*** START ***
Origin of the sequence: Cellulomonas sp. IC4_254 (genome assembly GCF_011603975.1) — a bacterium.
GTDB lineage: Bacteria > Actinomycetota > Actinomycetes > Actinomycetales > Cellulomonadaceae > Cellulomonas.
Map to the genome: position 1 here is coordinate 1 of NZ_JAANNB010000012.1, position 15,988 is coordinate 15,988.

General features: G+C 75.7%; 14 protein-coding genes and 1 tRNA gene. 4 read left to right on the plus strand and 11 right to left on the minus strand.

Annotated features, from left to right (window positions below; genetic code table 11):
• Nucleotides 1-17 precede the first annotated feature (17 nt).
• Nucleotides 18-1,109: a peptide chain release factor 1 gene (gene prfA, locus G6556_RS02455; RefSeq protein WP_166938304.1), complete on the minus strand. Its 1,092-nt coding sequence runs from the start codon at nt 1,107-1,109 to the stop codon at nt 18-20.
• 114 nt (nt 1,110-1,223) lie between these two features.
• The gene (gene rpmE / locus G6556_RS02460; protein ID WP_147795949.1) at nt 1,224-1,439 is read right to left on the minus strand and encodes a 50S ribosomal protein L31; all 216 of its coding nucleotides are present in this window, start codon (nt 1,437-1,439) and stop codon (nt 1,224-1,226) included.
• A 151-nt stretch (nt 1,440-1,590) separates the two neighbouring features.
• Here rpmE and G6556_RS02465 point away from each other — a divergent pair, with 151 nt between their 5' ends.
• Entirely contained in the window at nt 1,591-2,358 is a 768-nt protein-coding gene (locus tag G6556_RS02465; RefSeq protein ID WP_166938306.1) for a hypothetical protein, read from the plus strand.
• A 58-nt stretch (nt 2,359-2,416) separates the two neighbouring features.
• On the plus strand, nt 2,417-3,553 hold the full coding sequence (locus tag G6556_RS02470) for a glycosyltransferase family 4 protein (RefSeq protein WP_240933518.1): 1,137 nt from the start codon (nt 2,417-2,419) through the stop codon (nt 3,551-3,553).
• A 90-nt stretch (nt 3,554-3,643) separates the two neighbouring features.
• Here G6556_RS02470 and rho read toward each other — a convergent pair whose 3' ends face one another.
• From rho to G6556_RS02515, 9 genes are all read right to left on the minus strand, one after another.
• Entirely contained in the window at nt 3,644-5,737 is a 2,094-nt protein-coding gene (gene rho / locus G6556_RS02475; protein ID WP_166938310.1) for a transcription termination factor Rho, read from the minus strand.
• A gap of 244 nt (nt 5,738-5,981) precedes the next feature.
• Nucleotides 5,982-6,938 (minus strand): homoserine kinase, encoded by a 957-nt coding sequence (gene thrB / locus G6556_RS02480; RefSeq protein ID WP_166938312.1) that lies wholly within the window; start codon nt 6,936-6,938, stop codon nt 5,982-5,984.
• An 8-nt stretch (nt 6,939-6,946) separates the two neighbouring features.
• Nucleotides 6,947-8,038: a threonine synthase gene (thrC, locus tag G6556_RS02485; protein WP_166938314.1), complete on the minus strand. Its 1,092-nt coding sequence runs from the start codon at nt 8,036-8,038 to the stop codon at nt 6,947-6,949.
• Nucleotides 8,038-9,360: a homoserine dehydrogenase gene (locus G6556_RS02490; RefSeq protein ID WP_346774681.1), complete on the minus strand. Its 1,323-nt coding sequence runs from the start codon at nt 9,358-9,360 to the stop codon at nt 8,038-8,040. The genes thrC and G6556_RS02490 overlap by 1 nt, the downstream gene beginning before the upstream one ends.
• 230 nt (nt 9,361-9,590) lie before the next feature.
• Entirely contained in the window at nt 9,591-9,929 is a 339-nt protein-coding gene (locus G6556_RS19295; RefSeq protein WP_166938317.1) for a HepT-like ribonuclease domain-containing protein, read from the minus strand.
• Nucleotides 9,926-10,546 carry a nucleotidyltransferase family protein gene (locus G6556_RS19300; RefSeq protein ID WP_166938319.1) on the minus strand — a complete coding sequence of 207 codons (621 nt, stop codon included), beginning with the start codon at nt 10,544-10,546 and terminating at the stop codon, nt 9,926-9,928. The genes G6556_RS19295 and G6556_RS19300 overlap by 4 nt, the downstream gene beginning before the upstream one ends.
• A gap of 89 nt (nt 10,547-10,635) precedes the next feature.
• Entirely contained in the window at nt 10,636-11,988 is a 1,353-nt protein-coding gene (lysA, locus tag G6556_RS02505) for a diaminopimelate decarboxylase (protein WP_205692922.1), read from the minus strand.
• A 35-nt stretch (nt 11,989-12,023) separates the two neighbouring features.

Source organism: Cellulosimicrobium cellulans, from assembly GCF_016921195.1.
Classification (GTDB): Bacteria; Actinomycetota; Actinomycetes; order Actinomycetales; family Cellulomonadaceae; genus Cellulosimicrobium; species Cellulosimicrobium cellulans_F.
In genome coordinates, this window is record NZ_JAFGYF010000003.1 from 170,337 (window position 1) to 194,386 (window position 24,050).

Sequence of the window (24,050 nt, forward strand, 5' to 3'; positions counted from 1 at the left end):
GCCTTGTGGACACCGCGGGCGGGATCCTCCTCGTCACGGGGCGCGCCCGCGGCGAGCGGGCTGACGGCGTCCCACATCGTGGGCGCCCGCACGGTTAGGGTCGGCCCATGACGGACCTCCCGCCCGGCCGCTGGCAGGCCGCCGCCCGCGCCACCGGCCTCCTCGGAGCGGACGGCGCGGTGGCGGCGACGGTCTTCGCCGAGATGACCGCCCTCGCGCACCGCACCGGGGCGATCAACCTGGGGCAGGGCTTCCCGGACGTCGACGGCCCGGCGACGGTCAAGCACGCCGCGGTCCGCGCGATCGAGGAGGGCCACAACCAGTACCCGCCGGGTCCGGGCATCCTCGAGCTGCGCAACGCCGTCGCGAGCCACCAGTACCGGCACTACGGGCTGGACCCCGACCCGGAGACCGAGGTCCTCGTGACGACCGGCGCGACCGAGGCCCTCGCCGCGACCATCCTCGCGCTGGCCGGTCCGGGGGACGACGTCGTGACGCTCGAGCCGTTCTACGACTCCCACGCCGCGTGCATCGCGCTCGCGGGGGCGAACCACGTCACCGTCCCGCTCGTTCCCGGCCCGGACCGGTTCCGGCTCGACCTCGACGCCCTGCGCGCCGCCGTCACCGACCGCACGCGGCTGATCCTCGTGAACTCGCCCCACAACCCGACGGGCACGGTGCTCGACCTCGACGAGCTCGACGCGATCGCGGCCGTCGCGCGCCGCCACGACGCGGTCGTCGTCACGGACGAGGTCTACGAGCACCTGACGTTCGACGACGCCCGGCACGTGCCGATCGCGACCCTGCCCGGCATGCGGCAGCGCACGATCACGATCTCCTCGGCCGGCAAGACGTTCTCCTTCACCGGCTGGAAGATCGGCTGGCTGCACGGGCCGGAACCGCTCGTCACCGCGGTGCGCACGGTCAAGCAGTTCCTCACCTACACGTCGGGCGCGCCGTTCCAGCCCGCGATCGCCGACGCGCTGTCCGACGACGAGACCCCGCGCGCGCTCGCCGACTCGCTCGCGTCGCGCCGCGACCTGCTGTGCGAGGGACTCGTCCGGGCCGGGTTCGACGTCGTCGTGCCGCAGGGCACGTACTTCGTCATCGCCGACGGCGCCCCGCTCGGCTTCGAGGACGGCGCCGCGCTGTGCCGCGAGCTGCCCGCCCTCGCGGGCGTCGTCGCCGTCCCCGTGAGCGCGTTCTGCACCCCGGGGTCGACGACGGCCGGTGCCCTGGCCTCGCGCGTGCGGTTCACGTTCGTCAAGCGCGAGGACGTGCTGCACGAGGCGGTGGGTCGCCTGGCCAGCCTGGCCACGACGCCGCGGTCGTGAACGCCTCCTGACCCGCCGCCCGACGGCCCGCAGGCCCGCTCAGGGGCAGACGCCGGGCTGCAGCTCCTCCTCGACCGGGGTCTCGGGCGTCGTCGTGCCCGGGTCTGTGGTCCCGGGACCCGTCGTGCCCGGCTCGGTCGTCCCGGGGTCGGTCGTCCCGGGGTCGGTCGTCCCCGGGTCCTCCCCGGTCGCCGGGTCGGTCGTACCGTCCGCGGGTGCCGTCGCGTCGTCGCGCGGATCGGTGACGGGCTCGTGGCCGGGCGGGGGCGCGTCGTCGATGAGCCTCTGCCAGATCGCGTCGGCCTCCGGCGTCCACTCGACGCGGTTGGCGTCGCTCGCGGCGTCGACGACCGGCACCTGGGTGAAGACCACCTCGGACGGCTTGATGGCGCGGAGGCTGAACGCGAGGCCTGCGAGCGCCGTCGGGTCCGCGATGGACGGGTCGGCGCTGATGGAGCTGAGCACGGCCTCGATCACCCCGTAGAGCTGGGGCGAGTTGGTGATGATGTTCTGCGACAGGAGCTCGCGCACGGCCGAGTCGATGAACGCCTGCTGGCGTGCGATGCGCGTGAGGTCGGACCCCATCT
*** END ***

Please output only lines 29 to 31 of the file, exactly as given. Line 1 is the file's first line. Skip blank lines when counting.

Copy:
• A 35-nt stretch (nt 11,989-12,023) separates the two neighbouring features.

Source organism: Cellulosimicrobium cellulans, from assembly GCF_016921195.1.
Classification (GTDB): Bacteria; Actinomycetota; Actinomycetes; order Actinomycetales; family Cellulomonadaceae; genus Cellulosimicrobium; species Cellulosimicrobium cellulans_F.